Mar 5, 2007 at 1:54 pm #1222213
Lots of new still digital cameras coming out. Some of the more promising one are the Canon TX1 ,( ultracompact still/movie camera), the Olympus SP550 ( compact 18x/28-504mm), Olympus E410 (smallest/lightest DSLR, about 20oz with lens and battery, this is the live view version of the 400 and the reason why the 400 was not a worldwide release) the Olympus 770SW ( even tougher version of the 720, drop and water proof) Fuji F40 (8MP version of the very sharp F20/30) Pentax W30 (stronger version of the W20) and the Panasonic TZ2/3 (ultracompact 10x zoom, 28-280mm)
If anyone is interested on any of them I can do some quick tests for you. Some will arrive in a few weeks.
FrancoMar 5, 2007 at 5:14 pm #1381178
@halfturboLocale: Northernish California
Thanks Franco, will be interested to hear about them.
Do you have access to Ricoh cameras there? They've announced a Caplio R6, which should be of interest to backpackers, as it's got a 28-200 equivalent lens and weighs a whopping 4.7 oz.
Ricoh doesn't distribute most of their cameras to the States though.
I'm back on the Olympus fanwagon with the E-410 and -510 announcements, the -510 having IS and live view. No mention of weather-proofing though.Mar 5, 2007 at 7:12 pm #1381194
We have the R5, the R6 is about to arrive in the shop. Similar in specs but slimmer sporting a new lens. Could be interesting to do a shootout between the R6 and the Pana TZ2. There were some problems with banding with the R5 but an amazing optical range for the size and very short shutter lag.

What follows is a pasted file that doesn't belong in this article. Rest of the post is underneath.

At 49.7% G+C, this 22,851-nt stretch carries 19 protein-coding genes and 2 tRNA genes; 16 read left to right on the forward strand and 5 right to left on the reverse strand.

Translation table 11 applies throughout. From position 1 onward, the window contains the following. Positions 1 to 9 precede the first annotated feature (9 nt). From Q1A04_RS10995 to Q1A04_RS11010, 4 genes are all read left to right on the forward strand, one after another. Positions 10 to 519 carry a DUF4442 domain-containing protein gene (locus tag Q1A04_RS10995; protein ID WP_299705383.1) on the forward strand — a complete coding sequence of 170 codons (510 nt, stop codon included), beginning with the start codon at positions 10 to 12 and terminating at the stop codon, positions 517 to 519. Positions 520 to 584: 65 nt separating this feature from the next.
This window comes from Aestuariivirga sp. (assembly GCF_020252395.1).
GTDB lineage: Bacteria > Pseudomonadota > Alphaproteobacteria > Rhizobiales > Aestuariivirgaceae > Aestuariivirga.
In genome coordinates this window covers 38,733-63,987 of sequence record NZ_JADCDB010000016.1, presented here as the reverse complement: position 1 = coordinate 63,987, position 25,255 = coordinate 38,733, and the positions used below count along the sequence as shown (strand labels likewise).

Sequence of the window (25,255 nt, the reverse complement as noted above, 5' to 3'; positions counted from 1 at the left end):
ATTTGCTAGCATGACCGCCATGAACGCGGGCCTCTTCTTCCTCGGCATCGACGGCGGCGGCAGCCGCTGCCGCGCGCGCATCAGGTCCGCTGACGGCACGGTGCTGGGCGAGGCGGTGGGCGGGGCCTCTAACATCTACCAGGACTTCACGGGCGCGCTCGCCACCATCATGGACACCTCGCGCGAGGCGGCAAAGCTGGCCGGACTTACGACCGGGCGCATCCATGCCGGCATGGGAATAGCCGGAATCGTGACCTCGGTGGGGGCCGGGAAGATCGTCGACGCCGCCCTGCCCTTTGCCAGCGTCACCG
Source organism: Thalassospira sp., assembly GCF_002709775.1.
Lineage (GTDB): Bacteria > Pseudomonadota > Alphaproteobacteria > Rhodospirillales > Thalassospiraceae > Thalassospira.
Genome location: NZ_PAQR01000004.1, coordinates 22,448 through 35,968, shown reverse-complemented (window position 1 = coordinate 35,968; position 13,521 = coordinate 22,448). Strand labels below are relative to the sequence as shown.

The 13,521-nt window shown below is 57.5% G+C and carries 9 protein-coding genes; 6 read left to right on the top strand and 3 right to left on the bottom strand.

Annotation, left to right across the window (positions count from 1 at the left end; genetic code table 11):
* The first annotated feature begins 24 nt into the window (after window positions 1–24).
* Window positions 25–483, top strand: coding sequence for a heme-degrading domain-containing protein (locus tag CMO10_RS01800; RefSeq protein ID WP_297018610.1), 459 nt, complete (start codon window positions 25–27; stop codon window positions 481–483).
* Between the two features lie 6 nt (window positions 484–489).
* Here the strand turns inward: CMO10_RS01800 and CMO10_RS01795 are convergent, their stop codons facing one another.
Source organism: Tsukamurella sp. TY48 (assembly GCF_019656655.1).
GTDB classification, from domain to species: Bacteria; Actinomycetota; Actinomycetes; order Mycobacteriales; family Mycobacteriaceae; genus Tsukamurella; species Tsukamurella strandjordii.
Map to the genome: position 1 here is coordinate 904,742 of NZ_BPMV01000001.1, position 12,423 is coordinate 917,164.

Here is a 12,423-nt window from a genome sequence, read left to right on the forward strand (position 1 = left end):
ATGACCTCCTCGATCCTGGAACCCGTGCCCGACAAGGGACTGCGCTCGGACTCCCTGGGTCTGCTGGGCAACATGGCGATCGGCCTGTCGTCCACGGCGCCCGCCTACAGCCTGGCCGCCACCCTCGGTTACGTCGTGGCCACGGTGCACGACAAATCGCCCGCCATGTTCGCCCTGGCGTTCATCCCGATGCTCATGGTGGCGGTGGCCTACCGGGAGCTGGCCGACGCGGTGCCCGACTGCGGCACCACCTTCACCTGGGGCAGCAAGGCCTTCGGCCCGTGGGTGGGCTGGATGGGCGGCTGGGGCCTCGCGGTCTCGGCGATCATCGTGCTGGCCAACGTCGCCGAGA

FrancoMar 6, 2007 at 8:55 am #1381266
@leadfootLocale: Middle Virginia
I'd like to see something on the Olympus E410.
ThanksMar 6, 2007 at 9:07 am #1381268
I looked at the cameras you listed. Timely since my Canon
recently died, after a long life, but had dropped onto rock. I am going waterproof and like the Olympus over the Pentax. Just waiting for the prices to drop some before my next major trip in August.
Olympus 770SWMar 6, 2007 at 2:01 pm #1381311
Olympus 770SW. Might have a play with it this w/e. It feels very tough, as safe as you get without an underwater housing.
Olympus 410. So would I. This one is a few weeks away, we never got the 400 in Australia because they were waiting for the live view version. Have a look at the 510 if you plan to use long lenses or and over …(insert old age here)
FrancoMar 7, 2007 at 8:37 am #1381423
@mocs123Locale: Southeast Tennessee
I have the Olympus 720SW and have been pleased with it. It is small, light, and tough. So far, battery life has been excellent. I do have a few gripes though:
No Viewfinder (This seems to be a problem on most camera's this size)
Grainy LCD Screen (The worst LCD screen I have seen on a name brand camera)
The battery must be removed to be recharged (could be an advantage to some people)